[Coral-List] ICRS mini-symposium: Cell and Molecular Biology of Symbiosis

Alexander Venn alexandervenn at yahoo.com
Wed Jul 6 03:53:24 EDT 2011

Dear Colleagues, 
We're very pleased to announce our mini-symposium entitled “Cell and Molecular 
Biology of Symbiosis” at the 2012 International Coral Reef Symposium, to be held 
in Cairns, Australia in July 2012. This mini-symposium forms part of Symposium 6 
(“Physiology and Functional Biology”). It will focus on the cellular and 
molecular basis of the cnidarian-dinoflagellate symbiosis, especially with 
regards to symbiosis establishment, stasis and breakdown, though submissions 
about other coral-microbial symbioses will also be considered (see below for 
further details). 

Abstracts are due from 1 July – 1 October.  Please submit your abstract via the 
ICRS website, http://www.icrs2012.com. [Note: only one abstract per presenting 
author is permitted across the conference].
If you have questions about the suitability of your abstract, please contact us 
Chair:  Simon Davy (simon.davy at vuw.ac.nz)
Co-chairs: Alex Venn (alex at centrescientifique.mc); Virginia Weis 
(weisv at science.oregonstate.edu)

Mini-symposium 6a - Cell and Molecular Biology of Symbiosis:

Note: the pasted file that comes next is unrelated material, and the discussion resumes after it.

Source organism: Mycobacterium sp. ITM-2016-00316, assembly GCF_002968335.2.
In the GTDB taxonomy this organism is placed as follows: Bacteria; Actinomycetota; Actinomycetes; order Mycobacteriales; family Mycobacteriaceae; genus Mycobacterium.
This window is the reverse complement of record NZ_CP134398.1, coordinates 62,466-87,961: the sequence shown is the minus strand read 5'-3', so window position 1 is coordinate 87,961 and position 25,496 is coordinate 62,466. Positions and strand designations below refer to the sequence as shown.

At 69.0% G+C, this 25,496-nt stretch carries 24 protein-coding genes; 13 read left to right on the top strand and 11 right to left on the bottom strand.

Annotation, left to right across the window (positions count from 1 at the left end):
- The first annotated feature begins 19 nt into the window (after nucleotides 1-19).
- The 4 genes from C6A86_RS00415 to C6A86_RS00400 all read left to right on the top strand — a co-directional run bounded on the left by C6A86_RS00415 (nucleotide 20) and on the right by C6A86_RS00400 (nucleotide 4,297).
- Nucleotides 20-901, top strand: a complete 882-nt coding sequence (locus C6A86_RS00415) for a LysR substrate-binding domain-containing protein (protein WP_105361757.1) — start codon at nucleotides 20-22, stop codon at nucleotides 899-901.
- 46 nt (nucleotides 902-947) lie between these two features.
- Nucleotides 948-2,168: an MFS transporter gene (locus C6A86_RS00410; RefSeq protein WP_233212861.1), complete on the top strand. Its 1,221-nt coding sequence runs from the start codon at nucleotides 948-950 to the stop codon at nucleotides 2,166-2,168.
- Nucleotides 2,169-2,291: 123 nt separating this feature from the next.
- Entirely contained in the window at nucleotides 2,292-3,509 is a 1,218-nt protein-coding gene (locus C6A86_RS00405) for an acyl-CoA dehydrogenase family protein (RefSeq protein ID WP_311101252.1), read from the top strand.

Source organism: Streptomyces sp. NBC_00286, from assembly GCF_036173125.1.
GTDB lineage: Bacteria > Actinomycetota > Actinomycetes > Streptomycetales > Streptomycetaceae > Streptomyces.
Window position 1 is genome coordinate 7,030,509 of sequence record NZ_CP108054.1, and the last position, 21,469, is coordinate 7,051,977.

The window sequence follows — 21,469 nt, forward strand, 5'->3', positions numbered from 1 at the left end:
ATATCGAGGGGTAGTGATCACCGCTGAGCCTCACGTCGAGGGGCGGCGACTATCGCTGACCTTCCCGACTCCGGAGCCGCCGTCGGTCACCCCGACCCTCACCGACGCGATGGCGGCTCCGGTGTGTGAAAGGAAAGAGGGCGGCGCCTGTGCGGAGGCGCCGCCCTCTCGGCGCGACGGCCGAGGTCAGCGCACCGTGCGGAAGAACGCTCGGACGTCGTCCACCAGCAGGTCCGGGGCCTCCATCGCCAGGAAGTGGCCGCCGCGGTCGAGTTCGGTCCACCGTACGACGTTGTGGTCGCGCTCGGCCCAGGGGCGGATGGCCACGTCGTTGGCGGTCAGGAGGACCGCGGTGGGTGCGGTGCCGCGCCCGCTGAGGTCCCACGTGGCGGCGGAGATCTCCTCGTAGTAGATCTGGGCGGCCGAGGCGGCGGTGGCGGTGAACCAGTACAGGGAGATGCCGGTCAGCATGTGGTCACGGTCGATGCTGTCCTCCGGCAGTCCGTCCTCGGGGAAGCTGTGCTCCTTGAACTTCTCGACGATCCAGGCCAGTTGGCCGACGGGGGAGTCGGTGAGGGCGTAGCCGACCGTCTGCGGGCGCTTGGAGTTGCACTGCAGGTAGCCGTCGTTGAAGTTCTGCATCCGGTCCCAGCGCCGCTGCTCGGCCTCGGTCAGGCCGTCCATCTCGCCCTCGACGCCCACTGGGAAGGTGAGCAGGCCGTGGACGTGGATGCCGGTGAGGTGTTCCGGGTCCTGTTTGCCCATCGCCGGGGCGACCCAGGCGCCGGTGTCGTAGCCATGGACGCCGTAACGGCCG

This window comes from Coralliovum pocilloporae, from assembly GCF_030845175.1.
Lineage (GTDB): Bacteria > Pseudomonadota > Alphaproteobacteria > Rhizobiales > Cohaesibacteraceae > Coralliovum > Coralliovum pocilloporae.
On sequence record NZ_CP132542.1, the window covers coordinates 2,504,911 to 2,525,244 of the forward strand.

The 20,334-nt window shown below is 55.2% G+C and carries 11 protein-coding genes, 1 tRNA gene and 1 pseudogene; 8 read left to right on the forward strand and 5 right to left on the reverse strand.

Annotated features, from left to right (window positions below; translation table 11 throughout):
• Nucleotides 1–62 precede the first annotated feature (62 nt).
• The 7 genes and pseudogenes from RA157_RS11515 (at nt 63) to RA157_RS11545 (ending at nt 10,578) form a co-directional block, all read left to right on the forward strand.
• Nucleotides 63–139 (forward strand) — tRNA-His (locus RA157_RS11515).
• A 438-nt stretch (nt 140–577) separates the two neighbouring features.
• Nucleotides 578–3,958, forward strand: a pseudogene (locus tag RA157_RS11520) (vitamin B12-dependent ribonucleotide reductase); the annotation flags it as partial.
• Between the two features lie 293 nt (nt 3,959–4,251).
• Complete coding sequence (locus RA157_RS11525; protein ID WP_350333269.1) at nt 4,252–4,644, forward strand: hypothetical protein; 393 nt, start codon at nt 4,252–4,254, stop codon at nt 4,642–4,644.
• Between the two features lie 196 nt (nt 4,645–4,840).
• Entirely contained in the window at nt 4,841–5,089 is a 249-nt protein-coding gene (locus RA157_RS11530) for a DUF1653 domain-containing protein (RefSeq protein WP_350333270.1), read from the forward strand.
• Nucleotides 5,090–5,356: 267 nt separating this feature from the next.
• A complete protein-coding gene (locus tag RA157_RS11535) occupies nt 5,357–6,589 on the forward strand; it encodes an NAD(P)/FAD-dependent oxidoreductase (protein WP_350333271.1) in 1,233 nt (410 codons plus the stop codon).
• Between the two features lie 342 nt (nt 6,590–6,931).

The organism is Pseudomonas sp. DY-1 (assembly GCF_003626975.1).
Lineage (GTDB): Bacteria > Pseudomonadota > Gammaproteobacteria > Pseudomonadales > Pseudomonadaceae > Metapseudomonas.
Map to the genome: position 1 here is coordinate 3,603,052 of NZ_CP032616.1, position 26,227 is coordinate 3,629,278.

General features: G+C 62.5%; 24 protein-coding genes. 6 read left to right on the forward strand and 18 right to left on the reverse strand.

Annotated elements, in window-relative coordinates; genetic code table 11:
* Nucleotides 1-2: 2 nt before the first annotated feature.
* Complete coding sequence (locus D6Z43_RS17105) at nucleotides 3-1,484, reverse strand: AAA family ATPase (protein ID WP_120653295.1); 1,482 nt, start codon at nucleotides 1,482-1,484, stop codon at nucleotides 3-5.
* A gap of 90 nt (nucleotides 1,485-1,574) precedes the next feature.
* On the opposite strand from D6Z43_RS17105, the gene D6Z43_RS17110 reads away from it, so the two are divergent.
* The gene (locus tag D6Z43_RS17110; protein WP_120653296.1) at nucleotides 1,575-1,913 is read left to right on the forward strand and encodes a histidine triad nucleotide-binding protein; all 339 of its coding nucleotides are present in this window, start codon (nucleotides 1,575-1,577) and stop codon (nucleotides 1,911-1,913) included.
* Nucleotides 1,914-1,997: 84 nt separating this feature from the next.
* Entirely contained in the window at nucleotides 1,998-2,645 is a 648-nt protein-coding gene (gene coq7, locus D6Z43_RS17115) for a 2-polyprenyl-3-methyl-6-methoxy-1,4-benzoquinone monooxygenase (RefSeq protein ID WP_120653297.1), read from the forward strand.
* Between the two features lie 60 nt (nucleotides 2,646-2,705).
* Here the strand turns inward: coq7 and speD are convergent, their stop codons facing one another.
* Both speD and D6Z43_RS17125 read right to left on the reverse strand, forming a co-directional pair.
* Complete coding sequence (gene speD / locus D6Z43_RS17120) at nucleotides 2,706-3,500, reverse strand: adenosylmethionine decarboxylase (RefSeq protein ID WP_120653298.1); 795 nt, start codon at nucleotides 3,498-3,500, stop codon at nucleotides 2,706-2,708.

Elucidation of coral host/dinoflagellate symbiont interactions at the cellular 
and molecular levels remains a major challenge. Current lack of knowledge 
hampers our understanding of reef ecology and symbiosis dysfunction under 
environmental stress. This mini-symposium builds on a successful mini-symposium 
at the previous ICRS and will ensure that this topic remains a primary focus. We 
will address cellular and molecular aspects of the three key phases of 
cnidarian-dinoflagellate symbiosis: 1) Establishment; 2) Stasis; 3) Breakdown. 
Some important questions relating to these phases include: How do symbiotic 
partners recognize one another? By what means do symbiont cells proliferate 
through host tissues? How are metabolites transported across the host-symbiont 
interface? What cellular signals induce corals to expel their symbionts during 
bleaching? Submissions that address these and similar questions in 
cnidarian-dinoflagellate symbioses are encouraged. We also encourage submissions 
that consider interactions between corals and other microbes, especially where 
they inform our broader understanding of coral immunity and coral holobiont 
Alexander Venn
Chargé de Recherche / Research Scientist
Centre Scientifique de Monaco

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